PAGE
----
Day 296 of Colourisation Project – February 27
Challenge: to publish daily a colourised photo that has some significance around the day of publication.
Dubbed The First Lady of American Cinema, Lillian Diana Gish was an American actress, whose career spanned an amazing 75 years, from 1912 to 1987 and which encompassed silent screen, sound film, stage and television work for the best part of the 20th century.
Born in Springfield, Ohio, she was regarded as one of silent cinema’s finest, starring in many of D.W. Griffith’s most acclaimed films, including the first full length motion picture, the controversial The Birth of a Nation (1915). Although groundbreaking for its innovative techniques, it was criticized by many for its blatant racism in its portrayal of blacks and for its glorification of the Ku Klux Klan. For her part Gish always maintained that Griffiths was not racist.
Film critic Roger Ebert, wrote:
“The Birth of a Nation is not a bad film because it argues for evil. Like Riefenstahl’s Triumph of the Will, it is a great film that argues for evil. To understand how it does so is to learn a great deal about film, and even something about evil.”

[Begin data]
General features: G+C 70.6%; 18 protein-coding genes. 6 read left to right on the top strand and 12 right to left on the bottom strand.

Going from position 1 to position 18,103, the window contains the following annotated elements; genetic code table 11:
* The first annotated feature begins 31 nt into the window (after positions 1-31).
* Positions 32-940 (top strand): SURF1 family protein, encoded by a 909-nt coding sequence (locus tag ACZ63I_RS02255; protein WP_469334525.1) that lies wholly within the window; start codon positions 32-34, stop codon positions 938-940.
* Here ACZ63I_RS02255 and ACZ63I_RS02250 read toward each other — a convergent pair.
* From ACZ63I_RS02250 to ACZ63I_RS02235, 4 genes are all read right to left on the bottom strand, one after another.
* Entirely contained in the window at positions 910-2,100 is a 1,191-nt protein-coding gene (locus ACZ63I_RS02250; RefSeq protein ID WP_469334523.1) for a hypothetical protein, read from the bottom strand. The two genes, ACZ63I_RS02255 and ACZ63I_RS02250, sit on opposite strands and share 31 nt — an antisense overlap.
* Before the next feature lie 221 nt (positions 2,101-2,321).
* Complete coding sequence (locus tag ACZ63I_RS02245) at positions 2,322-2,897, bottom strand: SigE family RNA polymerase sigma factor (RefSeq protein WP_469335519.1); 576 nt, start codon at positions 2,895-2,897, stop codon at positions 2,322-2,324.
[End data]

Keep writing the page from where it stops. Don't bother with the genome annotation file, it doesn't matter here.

Gish, the archetypal silent film heroine also starred in his follow up film, Intolerance (1916), in which he tried to make amends by addressing the concepts of prejudice and intolerance.
Gish continued to work until the late 1980s. Her last film role was in The Whales of August in 1987 at the age of 93.
Lillian Gish died in her sleep of heart failure, age 99 on this day February 27, 1993. Given her longevity in the industry she was the last of the great silent film stars at the time of her death.
Gish was awarded an Honorary Academy Award in 1971, ‘for superlative artistry and distinguished contributions to the progress of motion pictures’ and in 1984 she received an American Film Institute (AFI) ‘Life Achievement Award.’
Gish has a star on the Hollywood Walk of Fame at 1720 Vine Street in Hollywood, California.
“Lionel Barrymore first played my grandfather, later my father, and finally, he played my husband. If he’d lived, I’m sure I’d have played his mother. That’s the way it is in Hollywood. The men get younger and the women get older.” ~ Lillian Gish